As a kid growing up in Guatemala in the ‘80s and ‘90s, I was under no illusions that the police succeeded in keeping people safe—whether foreigners like us or the ordinary Guatemalans who were our neighbors. In the rural part of the country where we lived for a time, the police were simply nonexistent. And while living in Guatemala City, the police were there to be seen, but their presence was not always very reassuring, to say the least.

I still remember the time—after a string of home robberies that demonstrated the inability (or sheer unwillingness) of local law enforcement to investigate and prosecute crimes—that someone we knew asked a police officer what they’d recommend victims of burglaries do in the event that they, as civilians, were to catch robbers in the act. The officer replied, in so many words, that they should feel free to dispose of the bodies of the criminals in one of the city’s multitudinous ravines.

book-detailLiving in Guatemala as a family of Americans was an education in vulnerability. But despite falling victim to crime on multiple occasions ourselves, our experience was nothing compared to the kind of insidious violence that undermines the determined aspirations—and threatens the very lives—of billions of poor people in developing countries like Guatemala every day. Indeed, in many parts of the world where public justice systems are weak and corrupt, parallel systems of private security have sprung up, but only for the benefit of those who can afford its benefits.

I was reminded of all this while reading The Locust Effect: Why The End of Poverty Requires the End of Violence, the game-changing new book by Gary Haugen and Victor Boutros. Haugen leads the International Justice Mission and is the author of several books, including Good News About Injustice and Just Courage. Boutros is a federal prosecutor with the U.S. Department of Justice, and is a member of the department’s vital Human Trafficking Prosecution Unit.

My review of The Locust Effect appears in the new issue of PRISM, which is now available for free online. In the review I commend the authors for their insistence that poverty reduction requires a variety of interventions and actors, beyond their own areas of expertise. I put it this way: “Making a forceful and convincing case for one thing does not require pretending that nothing else matters; others who write about poverty and development should take note.” I also note that while this is not an explicitly Christian book, it seems to me that the authors outline a distinctly Christian way of doing human rights work, even if they do so subtly.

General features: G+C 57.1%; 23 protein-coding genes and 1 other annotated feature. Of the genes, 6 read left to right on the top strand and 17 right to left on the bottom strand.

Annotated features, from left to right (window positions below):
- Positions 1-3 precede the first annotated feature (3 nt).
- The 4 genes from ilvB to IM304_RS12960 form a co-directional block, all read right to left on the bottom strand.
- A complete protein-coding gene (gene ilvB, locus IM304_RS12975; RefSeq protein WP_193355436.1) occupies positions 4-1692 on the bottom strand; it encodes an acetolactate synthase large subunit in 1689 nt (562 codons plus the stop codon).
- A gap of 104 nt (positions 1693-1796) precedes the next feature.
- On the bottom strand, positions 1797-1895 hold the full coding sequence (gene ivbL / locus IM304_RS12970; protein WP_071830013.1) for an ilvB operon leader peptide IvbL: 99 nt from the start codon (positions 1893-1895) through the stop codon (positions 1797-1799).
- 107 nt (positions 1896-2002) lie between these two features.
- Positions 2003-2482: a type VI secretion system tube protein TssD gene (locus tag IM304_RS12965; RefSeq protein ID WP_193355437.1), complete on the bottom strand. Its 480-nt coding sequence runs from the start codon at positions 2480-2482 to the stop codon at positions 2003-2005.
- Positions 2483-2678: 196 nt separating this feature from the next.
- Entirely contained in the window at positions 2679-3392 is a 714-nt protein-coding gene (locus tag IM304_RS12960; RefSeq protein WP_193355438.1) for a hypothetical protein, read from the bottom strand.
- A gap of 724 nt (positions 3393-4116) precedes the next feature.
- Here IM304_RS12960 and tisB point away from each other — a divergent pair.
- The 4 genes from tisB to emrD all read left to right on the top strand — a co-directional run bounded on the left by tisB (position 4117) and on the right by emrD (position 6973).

I close out the review in these terms: “With great moral urgency, The Locust Effect issues a clarion call to courageous action on behalf of the vulnerable poor. The sobering news is that the plague of hidden, everyday violence is real. The good news is that it is not inevitable.”

Read the full review in PRISM here (p. 53), and check out the book’s website here.


+ With Opening Day just about upon us, here’s a look at how baseball changed a Dominican town—and how that town is changing baseball.

+ Speaking of baseball, ESPN has a really cool interactive project called Anatomy of a Pitch that features eight pitchers from the D-backs.

+ And while we’re at it, I dare you not to watch this .gif over and over and over…


+ Arcade Fire makes “a compelling case for common grace in our theology of missions,” says Alan Noble.

+ For the time being you can stream Johnny Cash’s posthumous album, “Out Among the Stars,” over at Paste. The title track is especially strong, and “She Used To Love Me A Lot” has something to it as well.